Shooting the hell out of the ball and riding the big guy. The Sixers are going to put a gallery of shooters around the big guy this season, who is coming into the year in good shape and spirits, ready to pick up the playmaking burden on the offensive end (at least verbally). There are a lot of concerns about the dent to their transition attack in Simmons' absence, though I think some of the difference can be made up by democratizing the process there. Instead of (justifiably) force-feeding the ball to Simmons after stops, the Sixers can simply turn and run, hitting whoever is in the best spot to put pressure on the opponent.
Defense is the dicier proposition, despite the presence of Embiid and another All-Defense guy in Matisse Thybulle. The Sixers are going to be short on options to stop elite wings around the league, with Danny Green overextended in the role of top assignment defender right now. They're going to be relying on Thybulle a lot, and as disruptive as he can be against opposing guards, his discipline issues are hard to miss and will draw more scrutiny as the team's top perimeter defender.
Ultimately, I think they'll still be pretty damn good on defense — having the anchor on the back-end is enough to make a lot of other guys look competent in their roles, and Dan Burke has a long and extensive track record of getting the most out of players who have historically been seen as weak defensive links. But to empower Embiid on one end, I think sacrifices will have to be made on the other. So it goes.
This is the longest-standing prediction of this yearly column, and it finally came true last season after the big guy let me down every other time I showed belief in his ability to get here. I think this might get dicey, with Embiid promising to increase his volume from outside this year, but he puts the work in. Time to double down.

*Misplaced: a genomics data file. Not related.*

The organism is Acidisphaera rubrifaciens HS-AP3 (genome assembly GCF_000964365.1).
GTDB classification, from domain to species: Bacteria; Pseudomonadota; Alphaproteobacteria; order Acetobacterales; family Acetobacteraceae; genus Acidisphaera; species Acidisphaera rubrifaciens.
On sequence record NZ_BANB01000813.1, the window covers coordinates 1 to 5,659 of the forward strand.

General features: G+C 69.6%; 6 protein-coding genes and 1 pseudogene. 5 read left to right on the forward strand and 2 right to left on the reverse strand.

A few factors to consider here:
I went the other way on the Maxey/Thybulle minutes dynamic last season, so I look forward to being wrong about this on a yearly basis.
This says less about the season Embiid is going to have than how the league narrative is going to take shape this season. I think there is a lot of overthinking being done about the MVP "race" heading into the year — with the tailwind of his NBA Finals behind him, Giannis Antetokounmpo has a good chance to be the runaway favorite for this award. He puts up monster numbers, his team wins a lot, and now he can't be dinged for how his game translates to the playoffs (even if that should be a separate consideration from the MVP award, it isn't). I know winning a third MVP this soon might seem unrealistic, but the seeds are planted.
It's trickier after that. I'd expect Nikola Jokic to have another strong showing this season after winning it last year. LeBron James staying healthy is all that needs to happen (aside from winning games) to get him into the race. Steph Curry's offensive firepower has him in the mix even if the Warriors are on the fringes of the playoff picture. Luka Doncic is the odds favorite right now, though I suspect Dallas may not be good enough for him to be in that conversation. One of Kevin Durant or James Harden basically has to be at that level in order to overcome the absence of Kyrie Irving and ascend to the top of the East. There are even some dark horses to consider, a la Jimmy Butler in Miami, who could squeak into the picture by maintaining their level of play on teams that simply got better around them.